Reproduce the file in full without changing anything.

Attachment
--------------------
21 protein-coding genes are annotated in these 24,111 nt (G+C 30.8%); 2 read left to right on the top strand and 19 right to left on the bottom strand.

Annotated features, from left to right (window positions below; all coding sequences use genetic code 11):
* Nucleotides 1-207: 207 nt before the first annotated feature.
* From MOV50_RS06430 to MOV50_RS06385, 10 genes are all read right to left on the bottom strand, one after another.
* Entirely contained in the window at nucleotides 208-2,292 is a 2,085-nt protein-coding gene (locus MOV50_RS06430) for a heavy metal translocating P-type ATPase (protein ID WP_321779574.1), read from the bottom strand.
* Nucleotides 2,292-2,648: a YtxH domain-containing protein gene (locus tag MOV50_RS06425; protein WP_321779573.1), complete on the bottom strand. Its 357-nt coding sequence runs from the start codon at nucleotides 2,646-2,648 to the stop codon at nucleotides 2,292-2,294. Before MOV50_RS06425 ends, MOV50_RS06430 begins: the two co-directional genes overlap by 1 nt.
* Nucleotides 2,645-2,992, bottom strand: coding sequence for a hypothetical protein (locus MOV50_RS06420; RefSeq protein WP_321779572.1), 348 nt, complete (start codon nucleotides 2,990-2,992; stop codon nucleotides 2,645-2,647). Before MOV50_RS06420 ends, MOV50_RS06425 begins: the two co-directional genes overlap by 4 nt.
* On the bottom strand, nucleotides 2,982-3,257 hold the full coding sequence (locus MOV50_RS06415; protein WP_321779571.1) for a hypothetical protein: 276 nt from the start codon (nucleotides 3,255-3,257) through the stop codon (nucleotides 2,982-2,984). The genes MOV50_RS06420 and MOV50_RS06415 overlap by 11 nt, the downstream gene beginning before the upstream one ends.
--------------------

21 protein-coding genes are annotated in these 24,111 nt (G+C 30.8%); 2 read left to right on the top strand and 19 right to left on the bottom strand.

Annotated features, from left to right (window positions below; all coding sequences use genetic code 11):
* Nucleotides 1-207: 207 nt before the first annotated feature.
* From MOV50_RS06430 to MOV50_RS06385, 10 genes are all read right to left on the bottom strand, one after another.
* Entirely contained in the window at nucleotides 208-2,292 is a 2,085-nt protein-coding gene (locus MOV50_RS06430) for a heavy metal translocating P-type ATPase (protein ID WP_321779574.1), read from the bottom strand.
* Nucleotides 2,292-2,648: a YtxH domain-containing protein gene (locus tag MOV50_RS06425; protein WP_321779573.1), complete on the bottom strand. Its 357-nt coding sequence runs from the start codon at nucleotides 2,646-2,648 to the stop codon at nucleotides 2,292-2,294. Before MOV50_RS06425 ends, MOV50_RS06430 begins: the two co-directional genes overlap by 1 nt.
* Nucleotides 2,645-2,992, bottom strand: coding sequence for a hypothetical protein (locus MOV50_RS06420; RefSeq protein WP_321779572.1), 348 nt, complete (start codon nucleotides 2,990-2,992; stop codon nucleotides 2,645-2,647). Before MOV50_RS06420 ends, MOV50_RS06425 begins: the two co-directional genes overlap by 4 nt.
* On the bottom strand, nucleotides 2,982-3,257 hold the full coding sequence (locus MOV50_RS06415; protein WP_321779571.1) for a hypothetical protein: 276 nt from the start codon (nucleotides 3,255-3,257) through the stop codon (nucleotides 2,982-2,984). The genes MOV50_RS06420 and MOV50_RS06415 overlap by 11 nt, the downstream gene beginning before the upstream one ends.